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In the old days, country music had singing cowboys, not to mention the Singing Brakeman, Jimmie Rodgers, and the Singing Ranger, Hank Snow. How times have changed. First there was Cleve Francis, Alexandria, Va.’s very own singing cardiologist. Now Alexandria boasts another doctor moonlighting as a country performer, Bill Hanff. Don’t call him the Singing Orthopedic Surgeon, though. “I’m not a doctor who happens to be a singer,” says Hanff, a Georgetown University Medical School graduate. “I’m a singer who happens to have a day job as a doctor.” To drive his point home, Hanff has dropped his former stage name, Doctor Bill, for his second release, In the Zone.

A collection of dance numbers and soft weepers, Zone displays the sheen of a major Nashville production, which in fact it was. Hanff was impressed by the renowned professionalism of the Music City session players: “Those guys take no prisoners,” he says admiringly. “It was really enjoyable.” The album’s standout tracks, “Comfort Zone” and “No Future in the Past,” were penned by Billy “I Can Help” Swan. (“He’s a good friend,” says Hanff.) Though the first single, “Miss Goody Two Shoes,” has received sparse airplay, it’s been getting heavy rotation at country dance clubs across the country.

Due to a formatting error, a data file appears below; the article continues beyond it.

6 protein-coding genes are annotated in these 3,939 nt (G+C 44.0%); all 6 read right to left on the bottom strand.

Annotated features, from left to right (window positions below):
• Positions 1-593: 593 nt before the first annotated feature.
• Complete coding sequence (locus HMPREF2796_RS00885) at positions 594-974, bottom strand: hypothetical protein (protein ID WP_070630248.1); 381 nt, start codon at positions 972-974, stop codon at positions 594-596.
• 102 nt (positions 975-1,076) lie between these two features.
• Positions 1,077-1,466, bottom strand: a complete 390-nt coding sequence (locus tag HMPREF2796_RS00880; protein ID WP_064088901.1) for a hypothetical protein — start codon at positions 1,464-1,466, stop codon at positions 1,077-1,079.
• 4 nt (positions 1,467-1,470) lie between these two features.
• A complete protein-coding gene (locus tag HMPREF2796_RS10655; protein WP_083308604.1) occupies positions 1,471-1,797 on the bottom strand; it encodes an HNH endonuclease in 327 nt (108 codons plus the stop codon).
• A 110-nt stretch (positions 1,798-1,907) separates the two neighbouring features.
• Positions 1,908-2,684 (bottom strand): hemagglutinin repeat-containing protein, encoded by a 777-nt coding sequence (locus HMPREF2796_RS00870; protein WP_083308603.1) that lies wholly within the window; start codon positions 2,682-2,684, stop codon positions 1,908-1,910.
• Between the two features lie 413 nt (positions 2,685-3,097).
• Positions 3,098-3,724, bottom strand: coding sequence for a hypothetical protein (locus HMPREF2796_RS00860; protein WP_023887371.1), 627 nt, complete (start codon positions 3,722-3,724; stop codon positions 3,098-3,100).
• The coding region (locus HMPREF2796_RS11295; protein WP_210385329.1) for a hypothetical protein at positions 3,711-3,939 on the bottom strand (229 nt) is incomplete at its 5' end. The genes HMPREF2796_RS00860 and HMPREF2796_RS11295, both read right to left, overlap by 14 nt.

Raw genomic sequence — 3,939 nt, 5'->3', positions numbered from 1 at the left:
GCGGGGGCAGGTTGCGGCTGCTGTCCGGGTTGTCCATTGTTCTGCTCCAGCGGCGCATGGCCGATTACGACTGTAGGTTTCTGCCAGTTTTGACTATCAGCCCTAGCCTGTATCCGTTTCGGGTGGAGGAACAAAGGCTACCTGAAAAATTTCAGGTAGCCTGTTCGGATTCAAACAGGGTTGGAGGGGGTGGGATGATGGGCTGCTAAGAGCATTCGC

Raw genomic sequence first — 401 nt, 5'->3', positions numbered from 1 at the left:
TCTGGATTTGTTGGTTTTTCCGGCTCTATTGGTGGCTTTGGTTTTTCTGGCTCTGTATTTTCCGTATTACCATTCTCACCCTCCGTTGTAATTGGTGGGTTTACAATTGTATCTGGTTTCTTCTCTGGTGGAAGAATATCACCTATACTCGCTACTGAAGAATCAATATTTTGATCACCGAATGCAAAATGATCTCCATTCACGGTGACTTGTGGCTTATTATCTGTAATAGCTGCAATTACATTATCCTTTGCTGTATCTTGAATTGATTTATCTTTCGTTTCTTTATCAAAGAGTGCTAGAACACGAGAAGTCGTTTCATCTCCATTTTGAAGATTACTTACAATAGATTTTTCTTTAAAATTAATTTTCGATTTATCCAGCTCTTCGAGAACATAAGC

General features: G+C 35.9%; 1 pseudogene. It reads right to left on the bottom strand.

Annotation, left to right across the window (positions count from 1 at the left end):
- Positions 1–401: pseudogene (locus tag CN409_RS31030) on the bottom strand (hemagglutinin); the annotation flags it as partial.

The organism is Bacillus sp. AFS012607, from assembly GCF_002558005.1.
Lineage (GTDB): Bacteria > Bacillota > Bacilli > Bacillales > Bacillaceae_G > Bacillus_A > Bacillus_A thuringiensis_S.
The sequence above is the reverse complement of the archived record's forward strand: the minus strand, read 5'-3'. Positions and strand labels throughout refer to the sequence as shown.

Hanff is a crooner in the New Country mode that owes more to pop stylings than that old high-lonesome sound. You won’t hear any nasal whining on his records: “Someone described me as genteel, and I think that’s right,” he says. His smooth voice is all he’s got to sell, and the 50-year-old makes no claims to competing with Nashville’s pinup boys: “I don’t look good in tight jeans. I’m not Alan Jackson. But I feel there is a place for me in country.” If not on the charts, at least in the line-dancing clubs.

The CD is available at local record stores and for $15.95 from Virginia Records, 422 Mamaroneck Ave., Mamaroneck, NY 10543.—Eddie Dean